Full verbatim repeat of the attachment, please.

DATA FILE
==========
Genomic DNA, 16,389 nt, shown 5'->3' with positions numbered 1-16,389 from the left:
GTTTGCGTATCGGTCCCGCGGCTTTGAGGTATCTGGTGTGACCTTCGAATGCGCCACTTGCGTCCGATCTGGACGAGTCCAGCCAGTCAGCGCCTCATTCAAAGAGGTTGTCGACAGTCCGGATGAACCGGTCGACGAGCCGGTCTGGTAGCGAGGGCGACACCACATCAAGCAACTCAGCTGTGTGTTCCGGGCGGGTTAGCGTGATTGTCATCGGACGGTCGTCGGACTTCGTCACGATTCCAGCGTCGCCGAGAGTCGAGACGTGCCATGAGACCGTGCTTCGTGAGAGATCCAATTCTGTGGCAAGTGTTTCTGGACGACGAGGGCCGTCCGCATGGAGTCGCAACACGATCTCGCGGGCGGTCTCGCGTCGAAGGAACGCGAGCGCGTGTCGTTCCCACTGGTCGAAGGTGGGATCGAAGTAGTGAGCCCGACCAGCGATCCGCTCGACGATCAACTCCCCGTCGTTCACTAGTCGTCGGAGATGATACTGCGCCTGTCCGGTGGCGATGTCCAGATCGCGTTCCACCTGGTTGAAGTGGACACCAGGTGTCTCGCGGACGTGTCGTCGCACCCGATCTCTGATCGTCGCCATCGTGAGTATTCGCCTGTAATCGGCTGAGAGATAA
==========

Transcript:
Genomic DNA, 16,389 nt, shown 5'->3' with positions numbered 1-16,389 from the left:
GTTTGCGTATCGGTCCCGCGGCTTTGAGGTATCTGGTGTGACCTTCGAATGCGCCACTTGCGTCCGATCTGGACGAGTCCAGCCAGTCAGCGCCTCATTCAAAGAGGTTGTCGACAGTCCGGATGAACCGGTCGACGAGCCGGTCTGGTAGCGAGGGCGACACCACATCAAGCAACTCAGCTGTGTGTTCCGGGCGGGTTAGCGTGATTGTCATCGGACGGTCGTCGGACTTCGTCACGATTCCAGCGTCGCCGAGAGTCGAGACGTGCCATGAGACCGTGCTTCGTGAGAGATCCAATTCTGTGGCAAGTGTTTCTGGACGACGAGGGCCGTCCGCATGGAGTCGCAACACGATCTCGCGGGCGGTCTCGCGTCGAAGGAACGCGAGCGCGTGTCGTTCCCACTGGTCGAAGGTGGGATCGAAGTAGTGAGCCCGACCAGCGATCCGCTCGACGATCAACTCCCCGTCGTTCACTAGTCGTCGGAGATGATACTGCGCCTGTCCGGTGGCGATGTCCAGATCGCGTTCCACCTGGTTGAAGTGGACACCAGGTGTCTCGCGGACGTGTCGTCGCACCCGATCTCTGATCGTCGCCATCGTGAGTATTCGCCTGTAATCGGCTGAGAGATAA